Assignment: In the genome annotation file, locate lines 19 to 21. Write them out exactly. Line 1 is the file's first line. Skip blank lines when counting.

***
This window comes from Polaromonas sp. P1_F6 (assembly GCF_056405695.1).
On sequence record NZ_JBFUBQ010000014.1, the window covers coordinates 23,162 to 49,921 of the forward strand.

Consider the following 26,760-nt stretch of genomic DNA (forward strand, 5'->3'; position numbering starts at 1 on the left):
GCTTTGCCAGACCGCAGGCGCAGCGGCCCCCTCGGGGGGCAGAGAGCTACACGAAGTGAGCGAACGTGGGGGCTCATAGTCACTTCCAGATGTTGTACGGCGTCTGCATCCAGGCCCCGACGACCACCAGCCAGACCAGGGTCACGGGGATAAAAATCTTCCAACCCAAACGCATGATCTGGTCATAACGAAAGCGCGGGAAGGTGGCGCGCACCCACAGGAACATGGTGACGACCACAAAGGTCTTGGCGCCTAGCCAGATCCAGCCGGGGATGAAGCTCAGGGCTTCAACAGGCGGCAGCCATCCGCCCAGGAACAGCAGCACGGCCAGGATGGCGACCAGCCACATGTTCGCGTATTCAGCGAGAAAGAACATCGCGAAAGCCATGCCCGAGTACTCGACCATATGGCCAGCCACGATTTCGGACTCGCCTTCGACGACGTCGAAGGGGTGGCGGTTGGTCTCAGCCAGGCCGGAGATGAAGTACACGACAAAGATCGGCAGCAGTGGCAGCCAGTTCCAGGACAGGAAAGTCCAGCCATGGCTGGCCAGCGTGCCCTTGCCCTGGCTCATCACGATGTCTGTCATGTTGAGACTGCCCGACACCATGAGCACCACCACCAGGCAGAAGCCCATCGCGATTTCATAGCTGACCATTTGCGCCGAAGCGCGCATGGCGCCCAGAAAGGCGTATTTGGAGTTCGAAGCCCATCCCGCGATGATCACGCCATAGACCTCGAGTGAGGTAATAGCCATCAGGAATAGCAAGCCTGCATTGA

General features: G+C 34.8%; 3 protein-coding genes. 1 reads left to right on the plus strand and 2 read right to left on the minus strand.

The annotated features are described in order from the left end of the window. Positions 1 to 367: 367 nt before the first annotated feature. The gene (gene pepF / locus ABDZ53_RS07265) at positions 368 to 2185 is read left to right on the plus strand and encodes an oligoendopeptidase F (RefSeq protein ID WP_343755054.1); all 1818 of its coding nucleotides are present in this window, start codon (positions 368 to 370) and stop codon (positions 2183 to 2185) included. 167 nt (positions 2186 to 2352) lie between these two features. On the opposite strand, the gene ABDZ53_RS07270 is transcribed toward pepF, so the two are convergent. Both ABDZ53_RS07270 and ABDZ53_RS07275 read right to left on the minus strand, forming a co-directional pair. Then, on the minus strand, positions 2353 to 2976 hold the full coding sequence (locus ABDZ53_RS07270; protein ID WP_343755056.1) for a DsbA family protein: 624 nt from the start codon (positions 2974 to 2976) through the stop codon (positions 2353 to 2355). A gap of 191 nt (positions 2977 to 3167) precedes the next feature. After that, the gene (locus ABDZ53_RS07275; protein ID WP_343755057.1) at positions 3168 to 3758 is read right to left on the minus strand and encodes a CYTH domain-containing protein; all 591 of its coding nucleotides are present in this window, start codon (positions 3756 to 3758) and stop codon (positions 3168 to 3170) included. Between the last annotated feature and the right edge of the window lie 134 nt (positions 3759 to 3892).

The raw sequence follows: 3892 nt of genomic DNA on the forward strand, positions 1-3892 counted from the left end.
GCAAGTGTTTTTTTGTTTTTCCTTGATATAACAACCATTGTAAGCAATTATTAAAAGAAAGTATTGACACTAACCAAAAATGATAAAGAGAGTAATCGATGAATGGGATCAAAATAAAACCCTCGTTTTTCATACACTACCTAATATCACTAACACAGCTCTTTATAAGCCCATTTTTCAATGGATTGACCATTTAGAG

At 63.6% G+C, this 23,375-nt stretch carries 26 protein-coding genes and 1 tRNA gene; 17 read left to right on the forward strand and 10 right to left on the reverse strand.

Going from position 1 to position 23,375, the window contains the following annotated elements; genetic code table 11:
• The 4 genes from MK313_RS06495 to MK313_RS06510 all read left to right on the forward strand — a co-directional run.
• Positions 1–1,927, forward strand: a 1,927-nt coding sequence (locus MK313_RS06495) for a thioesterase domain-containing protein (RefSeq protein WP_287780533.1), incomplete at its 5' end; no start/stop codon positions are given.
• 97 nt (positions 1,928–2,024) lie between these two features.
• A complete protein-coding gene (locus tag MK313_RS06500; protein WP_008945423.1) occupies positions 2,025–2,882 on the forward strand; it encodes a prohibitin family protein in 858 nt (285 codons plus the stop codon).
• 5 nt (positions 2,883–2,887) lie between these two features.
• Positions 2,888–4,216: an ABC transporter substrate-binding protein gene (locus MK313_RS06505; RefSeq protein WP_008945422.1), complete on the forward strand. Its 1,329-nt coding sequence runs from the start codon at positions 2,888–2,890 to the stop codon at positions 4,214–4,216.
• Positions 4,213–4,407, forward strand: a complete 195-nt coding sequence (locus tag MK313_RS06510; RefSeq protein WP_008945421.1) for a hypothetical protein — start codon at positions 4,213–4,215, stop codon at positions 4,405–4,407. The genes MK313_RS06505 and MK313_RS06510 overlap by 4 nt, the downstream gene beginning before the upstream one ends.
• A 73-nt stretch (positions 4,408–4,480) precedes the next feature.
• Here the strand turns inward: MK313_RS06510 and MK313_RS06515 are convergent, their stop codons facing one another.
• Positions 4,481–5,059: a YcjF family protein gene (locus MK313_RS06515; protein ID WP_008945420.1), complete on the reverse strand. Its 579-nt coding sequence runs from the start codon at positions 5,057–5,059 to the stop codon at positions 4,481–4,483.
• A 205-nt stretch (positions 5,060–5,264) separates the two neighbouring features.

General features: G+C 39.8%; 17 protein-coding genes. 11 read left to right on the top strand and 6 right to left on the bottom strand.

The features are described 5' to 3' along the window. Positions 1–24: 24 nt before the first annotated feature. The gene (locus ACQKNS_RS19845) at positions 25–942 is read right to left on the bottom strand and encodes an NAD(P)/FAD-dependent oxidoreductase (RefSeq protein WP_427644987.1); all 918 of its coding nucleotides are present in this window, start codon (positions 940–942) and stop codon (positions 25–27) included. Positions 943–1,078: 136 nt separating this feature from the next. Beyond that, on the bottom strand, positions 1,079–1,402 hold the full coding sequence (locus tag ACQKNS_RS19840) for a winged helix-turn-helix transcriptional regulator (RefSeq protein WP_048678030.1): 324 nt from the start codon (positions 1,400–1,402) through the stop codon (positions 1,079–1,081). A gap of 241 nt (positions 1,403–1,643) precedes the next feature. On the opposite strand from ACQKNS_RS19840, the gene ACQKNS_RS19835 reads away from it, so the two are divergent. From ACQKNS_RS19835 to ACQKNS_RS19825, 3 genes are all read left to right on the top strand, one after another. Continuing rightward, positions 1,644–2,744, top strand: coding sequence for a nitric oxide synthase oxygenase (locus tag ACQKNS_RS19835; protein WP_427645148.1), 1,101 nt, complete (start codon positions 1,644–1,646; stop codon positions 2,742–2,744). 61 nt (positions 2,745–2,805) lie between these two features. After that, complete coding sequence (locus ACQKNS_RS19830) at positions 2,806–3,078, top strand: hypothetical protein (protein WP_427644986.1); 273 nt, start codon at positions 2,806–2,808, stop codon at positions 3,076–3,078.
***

• Here the strand turns inward: MK313_RS06510 and MK313_RS06515 are convergent, their stop codons facing one another.
• Positions 4,481–5,059: a YcjF family protein gene (locus MK313_RS06515; protein ID WP_008945420.1), complete on the reverse strand. Its 579-nt coding sequence runs from the start codon at positions 5,057–5,059 to the stop codon at positions 4,481–4,483.
• A 205-nt stretch (positions 5,060–5,264) separates the two neighbouring features.